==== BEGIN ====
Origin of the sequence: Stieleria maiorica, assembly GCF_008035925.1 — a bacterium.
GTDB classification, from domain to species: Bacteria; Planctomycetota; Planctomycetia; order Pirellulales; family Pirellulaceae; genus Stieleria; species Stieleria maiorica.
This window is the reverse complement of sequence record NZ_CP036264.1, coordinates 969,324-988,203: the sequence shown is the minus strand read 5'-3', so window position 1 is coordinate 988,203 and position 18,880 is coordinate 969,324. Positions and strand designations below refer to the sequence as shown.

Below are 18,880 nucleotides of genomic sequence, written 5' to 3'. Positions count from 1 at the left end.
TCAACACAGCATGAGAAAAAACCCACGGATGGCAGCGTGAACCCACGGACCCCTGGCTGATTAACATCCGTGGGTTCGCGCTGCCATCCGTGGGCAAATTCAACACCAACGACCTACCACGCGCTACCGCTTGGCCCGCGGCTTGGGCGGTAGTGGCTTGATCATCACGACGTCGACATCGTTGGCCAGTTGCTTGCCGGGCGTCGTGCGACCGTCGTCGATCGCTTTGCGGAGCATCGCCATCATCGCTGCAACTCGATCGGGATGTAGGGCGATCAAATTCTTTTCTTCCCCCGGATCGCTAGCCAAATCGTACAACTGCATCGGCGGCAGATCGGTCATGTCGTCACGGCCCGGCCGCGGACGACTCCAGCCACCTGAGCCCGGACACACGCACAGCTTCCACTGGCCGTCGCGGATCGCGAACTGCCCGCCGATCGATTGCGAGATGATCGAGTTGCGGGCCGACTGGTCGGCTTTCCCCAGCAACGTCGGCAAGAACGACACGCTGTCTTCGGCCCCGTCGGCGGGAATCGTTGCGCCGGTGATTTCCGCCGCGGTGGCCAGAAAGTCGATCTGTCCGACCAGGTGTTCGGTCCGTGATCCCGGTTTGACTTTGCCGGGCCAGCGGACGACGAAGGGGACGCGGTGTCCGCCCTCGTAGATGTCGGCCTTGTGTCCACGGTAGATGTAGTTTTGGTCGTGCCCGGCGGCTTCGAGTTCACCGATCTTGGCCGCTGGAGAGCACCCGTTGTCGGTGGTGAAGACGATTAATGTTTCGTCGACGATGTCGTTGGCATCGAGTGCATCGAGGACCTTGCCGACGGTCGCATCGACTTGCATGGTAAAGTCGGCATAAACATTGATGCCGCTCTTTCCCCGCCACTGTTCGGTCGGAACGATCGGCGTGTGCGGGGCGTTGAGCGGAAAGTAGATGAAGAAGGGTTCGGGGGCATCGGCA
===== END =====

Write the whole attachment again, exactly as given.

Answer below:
Origin of the sequence: Stieleria maiorica, assembly GCF_008035925.1 — a bacterium.
GTDB classification, from domain to species: Bacteria; Planctomycetota; Planctomycetia; order Pirellulales; family Pirellulaceae; genus Stieleria; species Stieleria maiorica.
This window is the reverse complement of sequence record NZ_CP036264.1, coordinates 969,324-988,203: the sequence shown is the minus strand read 5'-3', so window position 1 is coordinate 988,203 and position 18,880 is coordinate 969,324. Positions and strand designations below refer to the sequence as shown.

Below are 18,880 nucleotides of genomic sequence, written 5' to 3'. Positions count from 1 at the left end.
TCAACACAGCATGAGAAAAAACCCACGGATGGCAGCGTGAACCCACGGACCCCTGGCTGATTAACATCCGTGGGTTCGCGCTGCCATCCGTGGGCAAATTCAACACCAACGACCTACCACGCGCTACCGCTTGGCCCGCGGCTTGGGCGGTAGTGGCTTGATCATCACGACGTCGACATCGTTGGCCAGTTGCTTGCCGGGCGTCGTGCGACCGTCGTCGATCGCTTTGCGGAGCATCGCCATCATCGCTGCAACTCGATCGGGATGTAGGGCGATCAAATTCTTTTCTTCCCCCGGATCGCTAGCCAAATCGTACAACTGCATCGGCGGCAGATCGGTCATGTCGTCACGGCCCGGCCGCGGACGACTCCAGCCACCTGAGCCCGGACACACGCACAGCTTCCACTGGCCGTCGCGGATCGCGAACTGCCCGCCGATCGATTGCGAGATGATCGAGTTGCGGGCCGACTGGTCGGCTTTCCCCAGCAACGTCGGCAAGAACGACACGCTGTCTTCGGCCCCGTCGGCGGGAATCGTTGCGCCGGTGATTTCCGCCGCGGTGGCCAGAAAGTCGATCTGTCCGACCAGGTGTTCGGTCCGTGATCCCGGTTTGACTTTGCCGGGCCAGCGGACGACGAAGGGGACGCGGTGTCCGCCCTCGTAGATGTCGGCCTTGTGTCCACGGTAGATGTAGTTTTGGTCGTGCCCGGCGGCTTCGAGTTCACCGATCTTGGCCGCTGGAGAGCACCCGTTGTCGGTGGTGAAGACGATTAATGTTTCGTCGACGATGTCGTTGGCATCGAGTGCATCGAGGACCTTGCCGACGGTCGCATCGACTTGCATGGTAAAGTCGGCATAAACATTGATGCCGCTCTTTCCCCGCCACTGTTCGGTCGGAACGATCGGCGTGTGCGGGGCGTTGAGCGGAAAGTAGATGAAGAAGGGTTCGGGGGCATCGGCA